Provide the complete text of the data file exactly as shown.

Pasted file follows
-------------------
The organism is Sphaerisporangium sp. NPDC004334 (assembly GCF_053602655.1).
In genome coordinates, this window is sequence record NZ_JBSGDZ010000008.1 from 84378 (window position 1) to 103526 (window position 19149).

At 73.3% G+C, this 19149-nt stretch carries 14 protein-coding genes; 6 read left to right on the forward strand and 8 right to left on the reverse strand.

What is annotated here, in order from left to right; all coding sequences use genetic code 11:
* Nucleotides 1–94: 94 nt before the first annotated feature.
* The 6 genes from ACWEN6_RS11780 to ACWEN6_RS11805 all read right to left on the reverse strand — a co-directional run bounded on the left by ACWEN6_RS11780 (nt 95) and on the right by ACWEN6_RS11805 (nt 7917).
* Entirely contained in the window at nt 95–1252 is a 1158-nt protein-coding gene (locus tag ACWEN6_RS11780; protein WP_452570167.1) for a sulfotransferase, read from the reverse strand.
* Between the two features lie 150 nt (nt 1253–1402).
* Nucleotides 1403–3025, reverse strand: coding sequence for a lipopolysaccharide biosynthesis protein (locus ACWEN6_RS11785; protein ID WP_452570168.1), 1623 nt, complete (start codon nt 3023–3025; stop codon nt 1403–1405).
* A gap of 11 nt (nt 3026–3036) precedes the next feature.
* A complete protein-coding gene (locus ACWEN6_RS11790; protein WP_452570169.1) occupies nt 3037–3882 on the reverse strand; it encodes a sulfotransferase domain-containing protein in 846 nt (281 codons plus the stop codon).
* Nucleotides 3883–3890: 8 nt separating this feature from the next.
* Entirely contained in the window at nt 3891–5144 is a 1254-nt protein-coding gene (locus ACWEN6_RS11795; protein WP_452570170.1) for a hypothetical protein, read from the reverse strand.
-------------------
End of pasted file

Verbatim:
The organism is Sphaerisporangium sp. NPDC004334 (assembly GCF_053602655.1).
In genome coordinates, this window is sequence record NZ_JBSGDZ010000008.1 from 84378 (window position 1) to 103526 (window position 19149).

At 73.3% G+C, this 19149-nt stretch carries 14 protein-coding genes; 6 read left to right on the forward strand and 8 right to left on the reverse strand.

What is annotated here, in order from left to right; all coding sequences use genetic code 11:
* Nucleotides 1–94: 94 nt before the first annotated feature.
* The 6 genes from ACWEN6_RS11780 to ACWEN6_RS11805 all read right to left on the reverse strand — a co-directional run bounded on the left by ACWEN6_RS11780 (nt 95) and on the right by ACWEN6_RS11805 (nt 7917).
* Entirely contained in the window at nt 95–1252 is a 1158-nt protein-coding gene (locus tag ACWEN6_RS11780; protein WP_452570167.1) for a sulfotransferase, read from the reverse strand.
* Between the two features lie 150 nt (nt 1253–1402).
* Nucleotides 1403–3025, reverse strand: coding sequence for a lipopolysaccharide biosynthesis protein (locus ACWEN6_RS11785; protein ID WP_452570168.1), 1623 nt, complete (start codon nt 3023–3025; stop codon nt 1403–1405).
* A gap of 11 nt (nt 3026–3036) precedes the next feature.
* A complete protein-coding gene (locus ACWEN6_RS11790; protein WP_452570169.1) occupies nt 3037–3882 on the reverse strand; it encodes a sulfotransferase domain-containing protein in 846 nt (281 codons plus the stop codon).
* Nucleotides 3883–3890: 8 nt separating this feature from the next.
* Entirely contained in the window at nt 3891–5144 is a 1254-nt protein-coding gene (locus ACWEN6_RS11795; protein WP_452570170.1) for a hypothetical protein, read from the reverse strand.